In a slow market, auction sales similar to those mentioned previously or negotiated sales are generally accepted as a reasonable proxy for net realizable value, but it can be challenging to document a confirmed sale because results of oilfield equipment sales at auction and terms of negotiated sales between buyer and seller are seldom made public—which makes notable the Keane Group acquisition of the U.S. assets of Calgary-based pressure pumper Trican Well Service Ltd. in March 2016. The $247 million transaction involved mostly pressure pumping and support equipment, with 650,000 horsepower according to the press release. The nearly pure-play character of the assets included in the transaction allows for comparison between the transacted price per horsepower of $380 (a common metric used in the pressure pumping business) and the cost for new equipment of around $900 per horsepower. A review of Trican’s financial statements suggests that the age of the equipment was likely to be similar to those at auction sales. Based on auction results and the Trican negotiated sale, it appears that used pressure pumping equipment sells for 20% to 40% of the cost of new equipment.
Goodwill Impairment Testing
For OFS companies thinking the downturn will cause a write-down of goodwill from their balance sheets, the low prices for oilfield equipment may prevent just that. After testing long-lived assets, goodwill is tested for impairment under ASC 350 “Intangibles – Goodwill and Other”. ASC 350 is a two-step test where the first step (called step 1) is comparing the fair value of a reporting unit to the carrying value of the reporting unit. If the fair value of the reporting unit is less than the carrying value of the reporting unit, the reporting unit is deemed to have failed step 1, and is required to go to step 2, which is estimating the fair value of goodwill to see if a write-down is required. If the carrying value of PP&E were significantly written-down as part of ASC 360, it is possible that the reporting unit’s fair value could be greater than the “adjusted” carrying value of the reporting unit, causing it to pass step 1 of ASC 350 indicating no impairment of goodwill. Assuming the market bottom occurred in the first half of 2016, revenue projections used for the income approach in the ASC 350 fair value analysis for the remainder of 2016 and beyond are likely to yield a higher step 1 value and exceed the carrying value of the reporting unit, allowing goodwill to settle in and stop looking over its shoulder.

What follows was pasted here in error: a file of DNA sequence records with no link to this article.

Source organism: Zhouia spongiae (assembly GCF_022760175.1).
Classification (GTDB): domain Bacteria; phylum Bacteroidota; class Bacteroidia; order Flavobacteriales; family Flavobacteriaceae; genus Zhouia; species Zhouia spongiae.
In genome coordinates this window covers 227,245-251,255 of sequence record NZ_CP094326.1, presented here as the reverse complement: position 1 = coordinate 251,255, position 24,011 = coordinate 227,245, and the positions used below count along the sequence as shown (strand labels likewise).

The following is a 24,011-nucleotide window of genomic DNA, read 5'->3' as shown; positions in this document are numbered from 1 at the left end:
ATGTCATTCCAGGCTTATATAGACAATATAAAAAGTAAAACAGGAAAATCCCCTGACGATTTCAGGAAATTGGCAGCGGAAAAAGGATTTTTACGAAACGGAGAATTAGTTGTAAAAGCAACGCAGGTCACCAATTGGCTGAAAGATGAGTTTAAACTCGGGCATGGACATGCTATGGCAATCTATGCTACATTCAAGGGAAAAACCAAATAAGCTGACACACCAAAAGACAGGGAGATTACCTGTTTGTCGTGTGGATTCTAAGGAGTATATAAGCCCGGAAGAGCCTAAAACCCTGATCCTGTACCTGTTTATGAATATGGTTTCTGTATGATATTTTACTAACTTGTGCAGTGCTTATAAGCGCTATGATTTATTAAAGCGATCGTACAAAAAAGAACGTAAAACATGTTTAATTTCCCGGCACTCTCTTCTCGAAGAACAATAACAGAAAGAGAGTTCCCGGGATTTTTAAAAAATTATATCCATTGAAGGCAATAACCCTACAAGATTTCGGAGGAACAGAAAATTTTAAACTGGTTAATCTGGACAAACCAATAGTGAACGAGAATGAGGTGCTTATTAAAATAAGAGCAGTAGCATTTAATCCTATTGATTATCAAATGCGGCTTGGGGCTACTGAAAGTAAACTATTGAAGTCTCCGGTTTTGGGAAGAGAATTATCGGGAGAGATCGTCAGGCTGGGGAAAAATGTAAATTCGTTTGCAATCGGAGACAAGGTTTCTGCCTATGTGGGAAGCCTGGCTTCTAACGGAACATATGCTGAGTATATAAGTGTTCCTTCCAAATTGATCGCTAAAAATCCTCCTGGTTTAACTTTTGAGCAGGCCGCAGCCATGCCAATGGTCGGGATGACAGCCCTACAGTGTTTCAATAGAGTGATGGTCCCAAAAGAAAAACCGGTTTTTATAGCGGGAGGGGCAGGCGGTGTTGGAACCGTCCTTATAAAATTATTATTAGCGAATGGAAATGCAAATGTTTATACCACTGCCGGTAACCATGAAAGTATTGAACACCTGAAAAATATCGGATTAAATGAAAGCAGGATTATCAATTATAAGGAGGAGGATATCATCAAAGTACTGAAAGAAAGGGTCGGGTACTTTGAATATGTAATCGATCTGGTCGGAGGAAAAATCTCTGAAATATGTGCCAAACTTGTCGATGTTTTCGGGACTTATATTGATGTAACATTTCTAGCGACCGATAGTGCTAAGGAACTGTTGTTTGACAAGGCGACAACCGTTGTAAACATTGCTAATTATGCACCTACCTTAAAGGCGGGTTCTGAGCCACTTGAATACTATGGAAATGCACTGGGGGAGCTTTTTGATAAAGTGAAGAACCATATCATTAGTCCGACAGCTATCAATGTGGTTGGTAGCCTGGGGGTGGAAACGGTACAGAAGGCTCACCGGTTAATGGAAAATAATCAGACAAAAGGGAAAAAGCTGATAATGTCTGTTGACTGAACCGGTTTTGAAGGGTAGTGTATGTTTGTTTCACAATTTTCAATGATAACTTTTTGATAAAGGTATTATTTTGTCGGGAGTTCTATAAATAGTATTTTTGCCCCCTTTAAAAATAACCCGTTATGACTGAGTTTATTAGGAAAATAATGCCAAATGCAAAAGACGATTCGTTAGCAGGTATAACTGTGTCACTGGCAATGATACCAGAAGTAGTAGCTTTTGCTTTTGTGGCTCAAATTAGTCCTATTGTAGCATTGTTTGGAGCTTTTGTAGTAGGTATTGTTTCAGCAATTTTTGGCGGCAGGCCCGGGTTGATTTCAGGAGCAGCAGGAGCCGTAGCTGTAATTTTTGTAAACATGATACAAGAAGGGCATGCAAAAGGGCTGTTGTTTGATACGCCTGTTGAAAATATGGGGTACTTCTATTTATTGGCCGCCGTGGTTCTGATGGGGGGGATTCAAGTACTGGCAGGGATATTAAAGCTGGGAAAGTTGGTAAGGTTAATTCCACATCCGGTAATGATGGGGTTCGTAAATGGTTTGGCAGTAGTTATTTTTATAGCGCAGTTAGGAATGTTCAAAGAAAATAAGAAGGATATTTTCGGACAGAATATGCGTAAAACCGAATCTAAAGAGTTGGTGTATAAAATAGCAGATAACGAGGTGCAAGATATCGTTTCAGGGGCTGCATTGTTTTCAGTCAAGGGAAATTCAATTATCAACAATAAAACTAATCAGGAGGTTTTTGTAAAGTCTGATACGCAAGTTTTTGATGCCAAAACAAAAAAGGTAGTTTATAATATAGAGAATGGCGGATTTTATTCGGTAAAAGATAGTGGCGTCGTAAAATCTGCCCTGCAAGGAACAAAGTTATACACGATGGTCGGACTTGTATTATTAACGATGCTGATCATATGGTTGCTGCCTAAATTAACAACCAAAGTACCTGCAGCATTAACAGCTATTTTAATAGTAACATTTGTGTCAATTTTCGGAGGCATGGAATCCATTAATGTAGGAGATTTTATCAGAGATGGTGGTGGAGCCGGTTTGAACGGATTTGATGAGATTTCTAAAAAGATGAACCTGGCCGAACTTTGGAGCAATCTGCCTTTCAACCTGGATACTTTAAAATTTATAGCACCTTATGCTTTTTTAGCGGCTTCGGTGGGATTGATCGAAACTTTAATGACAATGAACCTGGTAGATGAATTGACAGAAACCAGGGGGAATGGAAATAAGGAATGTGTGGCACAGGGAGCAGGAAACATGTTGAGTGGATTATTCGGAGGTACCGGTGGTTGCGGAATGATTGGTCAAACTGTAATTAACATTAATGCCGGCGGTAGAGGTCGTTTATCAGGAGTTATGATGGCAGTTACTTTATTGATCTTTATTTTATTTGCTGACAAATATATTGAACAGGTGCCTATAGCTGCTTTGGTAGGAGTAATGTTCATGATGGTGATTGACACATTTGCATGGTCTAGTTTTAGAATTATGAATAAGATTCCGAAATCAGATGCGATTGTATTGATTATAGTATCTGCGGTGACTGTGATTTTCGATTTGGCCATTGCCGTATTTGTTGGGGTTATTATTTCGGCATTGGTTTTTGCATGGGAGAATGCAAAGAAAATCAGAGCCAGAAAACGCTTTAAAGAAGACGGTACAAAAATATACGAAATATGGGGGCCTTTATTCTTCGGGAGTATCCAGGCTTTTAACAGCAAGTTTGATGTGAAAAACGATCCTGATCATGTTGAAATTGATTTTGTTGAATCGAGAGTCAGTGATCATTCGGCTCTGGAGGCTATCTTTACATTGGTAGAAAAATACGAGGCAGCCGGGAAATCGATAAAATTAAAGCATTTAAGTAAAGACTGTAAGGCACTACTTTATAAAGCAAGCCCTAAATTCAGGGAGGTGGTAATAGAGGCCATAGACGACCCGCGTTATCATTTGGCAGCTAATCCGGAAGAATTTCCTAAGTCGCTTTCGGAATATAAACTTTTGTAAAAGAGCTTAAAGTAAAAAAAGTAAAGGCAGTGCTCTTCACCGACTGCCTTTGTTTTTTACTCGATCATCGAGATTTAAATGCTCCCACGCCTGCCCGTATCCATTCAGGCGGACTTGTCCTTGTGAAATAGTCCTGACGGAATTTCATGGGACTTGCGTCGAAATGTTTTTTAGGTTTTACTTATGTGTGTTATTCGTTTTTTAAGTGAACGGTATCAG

Possible Cost-Saving Measures
There are a few cost-saving measures that can be leveraged from low equipment pricing. A significant ad valorem property tax reduction opportunity is available to companies with the appetite to fight for it. There is no question that used oil and gas equipment has seen a drop in value. But it’s unknown how receptive property tax assessors will be to using auction results or the Trican negotiated sale as a demonstration of the fair market value of oilfield equipment. It is reasonable to expect that tax assessors will concede to a lessened value based on the undeniable state of the industry, especially if the taxpayer prepares a plausible, well-documented position for a lower value.
Low equipment prices may also be an opportunity for cost savings on property insurance premiums. The “actual cash value” used by underwriters to develop premiums should reflect the abounding availability of low-priced equipment available in the market as a suitable replacement. Low replacement cost equals a reduced payout by the carrier in the case of an insured loss, and the savings get pushed through by a reduction in premiums.
In the future, look for used OFS equipment prices to move lower as more idle equipment is rationalized and sent to an already oversupplied used market. Bargains will be available to those willing to wait. The best equipment has not yet been sold as OFS companies hold on to their best-performing assets and sell their second-tier and older equipment. In the meantime, companies can use low used equipment prices to save some much-needed cash, even if they are required to write-down the value of some assets.
Will Carroll is a Director at Opportune LLP. Will has over 17 years of valuation and engineering experience managing and performing valuation and fixed asset related projects that generate critical information and analysis that enhance the ability to make and execute upon key financial and strategic decisions. Will has an BS in Civil Engineering from Texas A&M University.